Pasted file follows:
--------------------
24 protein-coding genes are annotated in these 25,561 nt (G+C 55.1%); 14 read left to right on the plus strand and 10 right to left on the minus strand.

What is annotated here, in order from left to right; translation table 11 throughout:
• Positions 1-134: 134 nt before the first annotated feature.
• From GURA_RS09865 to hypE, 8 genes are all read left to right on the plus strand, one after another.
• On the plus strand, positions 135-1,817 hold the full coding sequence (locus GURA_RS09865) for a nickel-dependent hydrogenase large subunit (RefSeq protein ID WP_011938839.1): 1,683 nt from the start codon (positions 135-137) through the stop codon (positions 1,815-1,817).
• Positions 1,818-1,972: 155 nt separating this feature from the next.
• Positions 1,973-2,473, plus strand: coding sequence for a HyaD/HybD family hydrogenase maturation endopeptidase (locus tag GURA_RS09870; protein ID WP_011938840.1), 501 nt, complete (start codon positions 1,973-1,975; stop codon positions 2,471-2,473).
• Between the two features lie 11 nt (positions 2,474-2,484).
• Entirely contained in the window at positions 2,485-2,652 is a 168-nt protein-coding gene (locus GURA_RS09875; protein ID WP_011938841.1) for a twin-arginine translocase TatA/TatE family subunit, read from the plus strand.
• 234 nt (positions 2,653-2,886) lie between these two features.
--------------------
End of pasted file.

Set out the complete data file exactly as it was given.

24 protein-coding genes are annotated in these 25,561 nt (G+C 55.1%); 14 read left to right on the plus strand and 10 right to left on the minus strand.

What is annotated here, in order from left to right; translation table 11 throughout:
• Positions 1-134: 134 nt before the first annotated feature.
• From GURA_RS09865 to hypE, 8 genes are all read left to right on the plus strand, one after another.
• On the plus strand, positions 135-1,817 hold the full coding sequence (locus GURA_RS09865) for a nickel-dependent hydrogenase large subunit (RefSeq protein ID WP_011938839.1): 1,683 nt from the start codon (positions 135-137) through the stop codon (positions 1,815-1,817).
• Positions 1,818-1,972: 155 nt separating this feature from the next.
• Positions 1,973-2,473, plus strand: coding sequence for a HyaD/HybD family hydrogenase maturation endopeptidase (locus tag GURA_RS09870; protein ID WP_011938840.1), 501 nt, complete (start codon positions 1,973-1,975; stop codon positions 2,471-2,473).
• Between the two features lie 11 nt (positions 2,474-2,484).
• Entirely contained in the window at positions 2,485-2,652 is a 168-nt protein-coding gene (locus GURA_RS09875; protein ID WP_011938841.1) for a twin-arginine translocase TatA/TatE family subunit, read from the plus strand.
• 234 nt (positions 2,653-2,886) lie between these two features.